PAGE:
After discussing the
TPC-DS results, it's time to look at the last benchmark,
testing performance of built-in fulltext (and GIN/GiST index
implementation in general).
The one chart you should remember from this post is this one,
GIN speedup between 9.3 and 9.4:
Interpreting this chart is a bit tricky - x-axis tracks duration
on PostgreSQL 9.3 (log scale), while y-axis (linear scale) tracks
relative speedup 9.4 vs. 9.3, so 1.0 means 'equal performance', and
0.5 means that 9.4 is 2x faster than 9.3.
The chart pretty much shows exponential speedup
for vast majority of queries - the longer the duration on 9.3, the
higher the speedup on 9.4. That's pretty awesome, IMNSHO. What
exactly caused that will be discussed later (spoiler: it's thanks
to GIN fastscan). Also notice that almost no queries are slower on
9.4, and those few examples are not significantly slower.
While both pgbench
and TPC-DS are well
established benchmarks, there's no such benchmark for testing
fulltext performance (as far as I know). Luckily, I've had played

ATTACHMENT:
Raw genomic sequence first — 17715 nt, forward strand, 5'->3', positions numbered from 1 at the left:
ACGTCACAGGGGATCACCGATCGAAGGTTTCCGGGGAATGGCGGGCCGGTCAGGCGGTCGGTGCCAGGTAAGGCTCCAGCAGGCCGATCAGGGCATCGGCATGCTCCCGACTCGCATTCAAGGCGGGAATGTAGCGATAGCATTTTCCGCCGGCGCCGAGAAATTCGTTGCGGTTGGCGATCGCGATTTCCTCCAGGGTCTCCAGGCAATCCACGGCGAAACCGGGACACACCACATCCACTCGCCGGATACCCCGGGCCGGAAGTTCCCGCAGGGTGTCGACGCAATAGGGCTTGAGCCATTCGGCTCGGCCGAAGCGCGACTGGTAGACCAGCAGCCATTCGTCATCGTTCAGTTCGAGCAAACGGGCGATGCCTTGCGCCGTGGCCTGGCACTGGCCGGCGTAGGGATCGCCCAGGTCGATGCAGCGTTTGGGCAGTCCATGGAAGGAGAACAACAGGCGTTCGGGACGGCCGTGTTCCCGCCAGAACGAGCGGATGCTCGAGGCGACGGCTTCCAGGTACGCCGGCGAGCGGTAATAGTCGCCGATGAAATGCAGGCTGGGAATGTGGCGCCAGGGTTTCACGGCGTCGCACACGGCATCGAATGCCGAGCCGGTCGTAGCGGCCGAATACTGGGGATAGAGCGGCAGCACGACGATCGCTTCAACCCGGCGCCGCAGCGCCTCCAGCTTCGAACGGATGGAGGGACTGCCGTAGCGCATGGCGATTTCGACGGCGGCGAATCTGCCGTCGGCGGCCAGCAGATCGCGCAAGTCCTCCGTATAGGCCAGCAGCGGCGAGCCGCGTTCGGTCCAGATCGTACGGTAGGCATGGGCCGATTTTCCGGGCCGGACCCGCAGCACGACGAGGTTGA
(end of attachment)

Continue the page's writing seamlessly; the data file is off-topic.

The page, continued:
with the fulltext features a while ago, implementing archie - an in-database
mailing list archive.
It's still quite experimental and I use it for testing GIN/GiST
related patches, but it's suitable for this benchmark too.
So I've taken the current archives of PostgreSQL mailing lists,
containing about 1 million messages, loaded them into the database
and then executed 33k real-world queries collected from postgresql.org. I can't publish
those queries because of privacy concerns (there's no info on
users, but still ...), but the queries look like this:
SELECT id FROM messages
WHERE body_tsvector @@ ('optimizing & bulk & update')::tsquery
ORDER BY ts_rank(body_tsvector, ('optimizing & bulk & update')::tsquery)
DESC LIMIT 100;
The number of search terms varies quite a bit - the simplest
queries have a single letter, the most complex ones often tens of
The PostgreSQL configuration was mostly default, with only minor